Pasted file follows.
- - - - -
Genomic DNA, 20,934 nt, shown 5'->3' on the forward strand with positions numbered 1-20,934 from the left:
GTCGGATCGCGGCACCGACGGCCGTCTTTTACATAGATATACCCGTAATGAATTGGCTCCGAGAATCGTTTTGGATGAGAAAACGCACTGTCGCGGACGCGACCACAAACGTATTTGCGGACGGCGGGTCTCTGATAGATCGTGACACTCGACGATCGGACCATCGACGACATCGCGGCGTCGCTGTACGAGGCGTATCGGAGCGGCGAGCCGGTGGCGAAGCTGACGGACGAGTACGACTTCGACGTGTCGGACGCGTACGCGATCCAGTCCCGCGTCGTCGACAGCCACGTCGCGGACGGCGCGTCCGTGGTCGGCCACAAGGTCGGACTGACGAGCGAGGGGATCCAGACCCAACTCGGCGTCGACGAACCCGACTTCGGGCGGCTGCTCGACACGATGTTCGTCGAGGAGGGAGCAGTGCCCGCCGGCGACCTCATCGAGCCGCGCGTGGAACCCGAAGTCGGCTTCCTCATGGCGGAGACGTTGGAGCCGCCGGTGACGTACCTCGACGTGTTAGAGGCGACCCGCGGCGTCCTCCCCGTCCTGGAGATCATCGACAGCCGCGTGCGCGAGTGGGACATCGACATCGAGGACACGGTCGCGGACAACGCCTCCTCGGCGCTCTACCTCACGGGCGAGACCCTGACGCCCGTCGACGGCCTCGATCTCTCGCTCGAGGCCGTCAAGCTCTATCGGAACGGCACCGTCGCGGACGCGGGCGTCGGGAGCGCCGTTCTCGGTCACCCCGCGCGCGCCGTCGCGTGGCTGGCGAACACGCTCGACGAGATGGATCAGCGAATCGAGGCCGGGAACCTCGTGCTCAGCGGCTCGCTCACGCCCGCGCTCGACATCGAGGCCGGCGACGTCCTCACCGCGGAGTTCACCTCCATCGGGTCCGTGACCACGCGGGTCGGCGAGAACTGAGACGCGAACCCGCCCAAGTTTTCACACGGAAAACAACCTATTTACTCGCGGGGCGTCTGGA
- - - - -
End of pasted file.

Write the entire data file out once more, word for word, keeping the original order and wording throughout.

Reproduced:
Genomic DNA, 20,934 nt, shown 5'->3' on the forward strand with positions numbered 1-20,934 from the left:
GTCGGATCGCGGCACCGACGGCCGTCTTTTACATAGATATACCCGTAATGAATTGGCTCCGAGAATCGTTTTGGATGAGAAAACGCACTGTCGCGGACGCGACCACAAACGTATTTGCGGACGGCGGGTCTCTGATAGATCGTGACACTCGACGATCGGACCATCGACGACATCGCGGCGTCGCTGTACGAGGCGTATCGGAGCGGCGAGCCGGTGGCGAAGCTGACGGACGAGTACGACTTCGACGTGTCGGACGCGTACGCGATCCAGTCCCGCGTCGTCGACAGCCACGTCGCGGACGGCGCGTCCGTGGTCGGCCACAAGGTCGGACTGACGAGCGAGGGGATCCAGACCCAACTCGGCGTCGACGAACCCGACTTCGGGCGGCTGCTCGACACGATGTTCGTCGAGGAGGGAGCAGTGCCCGCCGGCGACCTCATCGAGCCGCGCGTGGAACCCGAAGTCGGCTTCCTCATGGCGGAGACGTTGGAGCCGCCGGTGACGTACCTCGACGTGTTAGAGGCGACCCGCGGCGTCCTCCCCGTCCTGGAGATCATCGACAGCCGCGTGCGCGAGTGGGACATCGACATCGAGGACACGGTCGCGGACAACGCCTCCTCGGCGCTCTACCTCACGGGCGAGACCCTGACGCCCGTCGACGGCCTCGATCTCTCGCTCGAGGCCGTCAAGCTCTATCGGAACGGCACCGTCGCGGACGCGGGCGTCGGGAGCGCCGTTCTCGGTCACCCCGCGCGCGCCGTCGCGTGGCTGGCGAACACGCTCGACGAGATGGATCAGCGAATCGAGGCCGGGAACCTCGTGCTCAGCGGCTCGCTCACGCCCGCGCTCGACATCGAGGCCGGCGACGTCCTCACCGCGGAGTTCACCTCCATCGGGTCCGTGACCACGCGGGTCGGCGAGAACTGAGACGCGAACCCGCCCAAGTTTTCACACGGAAAACAACCTATTTACTCGCGGGGCGTCTGGA